by Julius A. Austin and Jude T. Austin II
This is the book I wish I had when I started graduate school.
I thoroughly enjoyed this book. The authors of this book present the material in an authentic voice that makes the reader feel accepted and understood at whatever stage of the process they are at in the counseling program. The authors readily present their own fears and expectations when they began graduate school. They are humble and honest about things they wish they had done differently, and they embody a calm and considerate approach with a welcome addition of humor.
The authors begin with an informative section that touches on all the normal concerns and fears you may have as a student just starting a counseling program, and the book progresses through every stage of a counseling program from your first year all the way through graduation and your first job. The authors touch on core concepts in each section, common fears, and resources for success. They even provide perspective on pursuing a doctoral degree and skills for choosing where you would like to start your first job after graduation.
The book’s structure makes it flow easily from chapter to chapter, giving light to the gradual progression of course work and your own personal development and self-care. In each chapter, the authors blend in voices and stories from people currently in the profession. Sharing examples, struggles, development, and successes helps to give credibility to the process and normalize expectations and concerns.
The authors also provide a section on emotional maturity in the book. I found this section to be a welcome addition in that it defines several examples of emotional immaturity and characteristics of emotionally mature students. This section provided insight into emotional stability, emotional intelligence, and the self-awareness that is beneficial to success in a counseling program.
In addition to this, the authors also provide a section on dealing with setbacks and managing conflicts. Both sections contain valuable information to consider, and I don’t believe these topics are discussed frequently enough without judgement in other texts. Setbacks and conflicts are bound to happen in any setting. Normalizing this and looking at skills and reflections to approach these conflicts are a welcome addition to strengthening the effectiveness of this text.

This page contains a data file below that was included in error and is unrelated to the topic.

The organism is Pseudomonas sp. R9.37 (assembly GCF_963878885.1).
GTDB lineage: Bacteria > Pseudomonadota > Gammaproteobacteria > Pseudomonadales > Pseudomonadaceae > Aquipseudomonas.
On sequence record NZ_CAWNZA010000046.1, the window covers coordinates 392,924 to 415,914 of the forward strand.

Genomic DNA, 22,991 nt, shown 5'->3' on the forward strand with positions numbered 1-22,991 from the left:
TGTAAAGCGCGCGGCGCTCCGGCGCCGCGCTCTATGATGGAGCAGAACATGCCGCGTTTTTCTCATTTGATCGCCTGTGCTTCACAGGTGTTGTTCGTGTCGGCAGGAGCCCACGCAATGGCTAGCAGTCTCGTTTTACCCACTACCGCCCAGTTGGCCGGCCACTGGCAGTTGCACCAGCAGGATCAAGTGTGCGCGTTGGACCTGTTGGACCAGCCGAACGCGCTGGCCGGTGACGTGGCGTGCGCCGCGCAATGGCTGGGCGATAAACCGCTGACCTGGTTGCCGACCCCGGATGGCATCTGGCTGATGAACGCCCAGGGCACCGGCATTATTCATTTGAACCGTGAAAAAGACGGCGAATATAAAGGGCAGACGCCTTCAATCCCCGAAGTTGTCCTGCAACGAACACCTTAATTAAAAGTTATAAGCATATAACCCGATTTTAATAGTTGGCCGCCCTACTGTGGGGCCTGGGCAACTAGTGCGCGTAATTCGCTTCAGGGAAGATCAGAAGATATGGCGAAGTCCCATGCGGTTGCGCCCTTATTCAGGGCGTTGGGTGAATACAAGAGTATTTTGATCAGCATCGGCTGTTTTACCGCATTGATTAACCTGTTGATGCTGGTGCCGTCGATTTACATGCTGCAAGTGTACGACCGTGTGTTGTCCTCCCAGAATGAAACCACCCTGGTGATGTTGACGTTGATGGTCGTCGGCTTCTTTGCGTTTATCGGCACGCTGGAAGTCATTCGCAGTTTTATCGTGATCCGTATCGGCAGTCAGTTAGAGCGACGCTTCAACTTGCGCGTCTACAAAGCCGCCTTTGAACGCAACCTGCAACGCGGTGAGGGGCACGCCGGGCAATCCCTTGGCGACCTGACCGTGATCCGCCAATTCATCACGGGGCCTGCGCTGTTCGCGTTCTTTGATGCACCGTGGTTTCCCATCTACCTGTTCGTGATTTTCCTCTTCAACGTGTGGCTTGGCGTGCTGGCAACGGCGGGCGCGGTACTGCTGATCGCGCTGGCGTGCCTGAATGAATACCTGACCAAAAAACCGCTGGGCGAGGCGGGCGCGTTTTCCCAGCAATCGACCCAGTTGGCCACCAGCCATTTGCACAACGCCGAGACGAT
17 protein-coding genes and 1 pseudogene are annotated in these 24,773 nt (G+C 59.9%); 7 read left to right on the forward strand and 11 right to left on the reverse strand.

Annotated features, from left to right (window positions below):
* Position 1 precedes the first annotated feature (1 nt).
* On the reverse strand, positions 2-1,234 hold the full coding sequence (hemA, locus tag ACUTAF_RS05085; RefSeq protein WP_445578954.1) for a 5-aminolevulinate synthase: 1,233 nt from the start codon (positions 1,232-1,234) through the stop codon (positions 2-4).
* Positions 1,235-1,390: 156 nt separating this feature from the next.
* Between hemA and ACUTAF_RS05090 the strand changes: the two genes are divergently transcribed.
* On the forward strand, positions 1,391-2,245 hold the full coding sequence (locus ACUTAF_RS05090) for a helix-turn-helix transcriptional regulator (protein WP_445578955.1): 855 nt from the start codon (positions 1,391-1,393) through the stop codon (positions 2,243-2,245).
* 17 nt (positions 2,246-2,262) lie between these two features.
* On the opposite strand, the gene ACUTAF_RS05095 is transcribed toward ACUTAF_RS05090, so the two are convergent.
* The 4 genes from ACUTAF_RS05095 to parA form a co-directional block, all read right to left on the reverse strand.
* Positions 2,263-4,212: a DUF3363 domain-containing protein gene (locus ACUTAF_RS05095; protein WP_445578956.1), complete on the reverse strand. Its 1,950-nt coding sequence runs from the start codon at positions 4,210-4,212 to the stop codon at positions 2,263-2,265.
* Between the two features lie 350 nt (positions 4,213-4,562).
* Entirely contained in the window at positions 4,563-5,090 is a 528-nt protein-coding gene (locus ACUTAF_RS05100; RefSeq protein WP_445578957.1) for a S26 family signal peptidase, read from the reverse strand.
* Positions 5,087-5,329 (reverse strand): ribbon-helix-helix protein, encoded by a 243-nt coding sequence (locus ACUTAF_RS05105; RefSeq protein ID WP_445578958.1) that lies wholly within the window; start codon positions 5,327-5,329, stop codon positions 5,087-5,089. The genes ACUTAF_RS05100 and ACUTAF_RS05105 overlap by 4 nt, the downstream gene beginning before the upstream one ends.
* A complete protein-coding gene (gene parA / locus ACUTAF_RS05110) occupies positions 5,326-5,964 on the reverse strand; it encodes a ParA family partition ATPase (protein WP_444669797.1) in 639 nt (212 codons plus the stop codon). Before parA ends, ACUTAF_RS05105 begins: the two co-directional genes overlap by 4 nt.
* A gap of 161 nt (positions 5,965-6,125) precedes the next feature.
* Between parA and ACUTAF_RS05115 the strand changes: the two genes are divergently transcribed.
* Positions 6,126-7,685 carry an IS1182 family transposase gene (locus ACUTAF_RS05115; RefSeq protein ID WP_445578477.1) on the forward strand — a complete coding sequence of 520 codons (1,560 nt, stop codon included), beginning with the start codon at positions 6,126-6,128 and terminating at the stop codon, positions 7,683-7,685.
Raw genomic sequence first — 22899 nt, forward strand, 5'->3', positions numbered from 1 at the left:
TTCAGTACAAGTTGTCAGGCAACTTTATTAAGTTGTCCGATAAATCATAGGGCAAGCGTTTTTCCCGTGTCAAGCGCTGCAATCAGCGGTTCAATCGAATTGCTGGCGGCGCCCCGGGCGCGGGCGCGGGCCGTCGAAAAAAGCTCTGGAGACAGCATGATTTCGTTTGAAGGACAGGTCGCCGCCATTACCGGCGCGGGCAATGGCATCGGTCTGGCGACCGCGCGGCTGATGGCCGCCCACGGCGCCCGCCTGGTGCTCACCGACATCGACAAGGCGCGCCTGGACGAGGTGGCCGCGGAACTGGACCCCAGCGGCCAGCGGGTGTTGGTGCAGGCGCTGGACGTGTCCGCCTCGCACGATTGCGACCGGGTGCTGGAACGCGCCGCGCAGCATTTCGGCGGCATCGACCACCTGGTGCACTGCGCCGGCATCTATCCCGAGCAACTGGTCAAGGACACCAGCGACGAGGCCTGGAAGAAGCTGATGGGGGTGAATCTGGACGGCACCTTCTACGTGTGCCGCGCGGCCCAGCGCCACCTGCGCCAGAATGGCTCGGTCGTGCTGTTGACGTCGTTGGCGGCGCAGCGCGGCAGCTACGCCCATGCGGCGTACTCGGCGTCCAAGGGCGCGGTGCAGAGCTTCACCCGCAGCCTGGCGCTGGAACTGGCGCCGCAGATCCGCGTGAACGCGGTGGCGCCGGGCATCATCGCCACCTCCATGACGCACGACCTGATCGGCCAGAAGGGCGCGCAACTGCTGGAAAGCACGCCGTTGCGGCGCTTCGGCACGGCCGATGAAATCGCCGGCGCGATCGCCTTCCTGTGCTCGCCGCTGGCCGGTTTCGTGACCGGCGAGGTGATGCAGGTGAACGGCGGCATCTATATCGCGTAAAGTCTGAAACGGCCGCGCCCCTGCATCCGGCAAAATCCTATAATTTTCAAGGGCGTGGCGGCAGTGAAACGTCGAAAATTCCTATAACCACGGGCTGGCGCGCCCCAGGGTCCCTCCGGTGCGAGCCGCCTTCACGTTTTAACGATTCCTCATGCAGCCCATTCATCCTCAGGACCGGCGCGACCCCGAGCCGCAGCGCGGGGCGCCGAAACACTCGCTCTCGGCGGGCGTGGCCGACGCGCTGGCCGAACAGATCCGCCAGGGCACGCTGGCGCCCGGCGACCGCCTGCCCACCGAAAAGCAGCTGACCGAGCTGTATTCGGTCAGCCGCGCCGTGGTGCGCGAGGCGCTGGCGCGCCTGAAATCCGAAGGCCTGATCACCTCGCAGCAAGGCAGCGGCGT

Overall, I think this book is valuable, and students should consider reading this book in full when considering entering into a counseling program. This book would have also been beneficial as an assigned text during my first semester of graduate school. It is an easy and informative read that does an excellent job of reflecting on all those questions that either I was too scared to ask, only asked in my small group of equally confused classmates after class, or quite honestly, didn’t even have enough information to know I needed to ask.
This book gives amazing insight into not just the information about a counseling program, but also manages to grasp how it changes you as a person and how it changes your perspectives, your family dynamics, and your own value system. It normalizes the stress of a graduate program but also highlights the journey and the beauty of those outcomes.
Austin, J. A., & Austin, J. T., II (2020). Surviving and thriving in your counseling program. American Counseling Association.
Reviewed by: Megan Ries, NCC